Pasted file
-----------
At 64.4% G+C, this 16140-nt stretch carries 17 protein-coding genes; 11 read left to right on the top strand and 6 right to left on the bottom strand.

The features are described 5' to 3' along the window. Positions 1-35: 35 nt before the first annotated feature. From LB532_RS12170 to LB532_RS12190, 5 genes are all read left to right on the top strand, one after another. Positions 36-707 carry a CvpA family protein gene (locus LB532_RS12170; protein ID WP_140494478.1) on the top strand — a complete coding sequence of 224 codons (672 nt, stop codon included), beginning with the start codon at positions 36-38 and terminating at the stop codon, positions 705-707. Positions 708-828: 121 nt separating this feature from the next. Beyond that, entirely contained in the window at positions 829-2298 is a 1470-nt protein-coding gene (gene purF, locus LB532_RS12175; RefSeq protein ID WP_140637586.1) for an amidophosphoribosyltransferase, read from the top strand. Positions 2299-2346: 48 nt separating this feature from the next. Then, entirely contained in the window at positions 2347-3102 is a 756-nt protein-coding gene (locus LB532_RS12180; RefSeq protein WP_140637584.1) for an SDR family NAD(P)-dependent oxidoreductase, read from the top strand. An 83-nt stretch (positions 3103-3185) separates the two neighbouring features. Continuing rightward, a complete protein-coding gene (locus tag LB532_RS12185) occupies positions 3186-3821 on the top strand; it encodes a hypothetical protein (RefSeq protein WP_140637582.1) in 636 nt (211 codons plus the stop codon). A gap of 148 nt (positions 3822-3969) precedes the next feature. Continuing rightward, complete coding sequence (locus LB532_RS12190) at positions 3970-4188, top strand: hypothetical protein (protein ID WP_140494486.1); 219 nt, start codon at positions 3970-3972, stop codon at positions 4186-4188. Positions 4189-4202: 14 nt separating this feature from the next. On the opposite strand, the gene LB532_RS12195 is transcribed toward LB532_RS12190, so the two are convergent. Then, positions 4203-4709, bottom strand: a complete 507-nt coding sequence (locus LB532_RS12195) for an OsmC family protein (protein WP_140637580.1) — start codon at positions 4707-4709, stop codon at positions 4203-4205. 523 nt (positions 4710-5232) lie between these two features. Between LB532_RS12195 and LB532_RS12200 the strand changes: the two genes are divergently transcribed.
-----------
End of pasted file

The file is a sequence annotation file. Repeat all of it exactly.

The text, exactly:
At 64.4% G+C, this 16140-nt stretch carries 17 protein-coding genes; 11 read left to right on the top strand and 6 right to left on the bottom strand.

The features are described 5' to 3' along the window. Positions 1-35: 35 nt before the first annotated feature. From LB532_RS12170 to LB532_RS12190, 5 genes are all read left to right on the top strand, one after another. Positions 36-707 carry a CvpA family protein gene (locus LB532_RS12170; protein ID WP_140494478.1) on the top strand — a complete coding sequence of 224 codons (672 nt, stop codon included), beginning with the start codon at positions 36-38 and terminating at the stop codon, positions 705-707. Positions 708-828: 121 nt separating this feature from the next. Beyond that, entirely contained in the window at positions 829-2298 is a 1470-nt protein-coding gene (gene purF, locus LB532_RS12175; RefSeq protein ID WP_140637586.1) for an amidophosphoribosyltransferase, read from the top strand. Positions 2299-2346: 48 nt separating this feature from the next. Then, entirely contained in the window at positions 2347-3102 is a 756-nt protein-coding gene (locus LB532_RS12180; RefSeq protein WP_140637584.1) for an SDR family NAD(P)-dependent oxidoreductase, read from the top strand. An 83-nt stretch (positions 3103-3185) separates the two neighbouring features. Continuing rightward, a complete protein-coding gene (locus tag LB532_RS12185) occupies positions 3186-3821 on the top strand; it encodes a hypothetical protein (RefSeq protein WP_140637582.1) in 636 nt (211 codons plus the stop codon). A gap of 148 nt (positions 3822-3969) precedes the next feature. Continuing rightward, complete coding sequence (locus LB532_RS12190) at positions 3970-4188, top strand: hypothetical protein (protein ID WP_140494486.1); 219 nt, start codon at positions 3970-3972, stop codon at positions 4186-4188. Positions 4189-4202: 14 nt separating this feature from the next. On the opposite strand, the gene LB532_RS12195 is transcribed toward LB532_RS12190, so the two are convergent. Then, positions 4203-4709, bottom strand: a complete 507-nt coding sequence (locus LB532_RS12195) for an OsmC family protein (protein WP_140637580.1) — start codon at positions 4707-4709, stop codon at positions 4203-4205. 523 nt (positions 4710-5232) lie between these two features. Between LB532_RS12195 and LB532_RS12200 the strand changes: the two genes are divergently transcribed.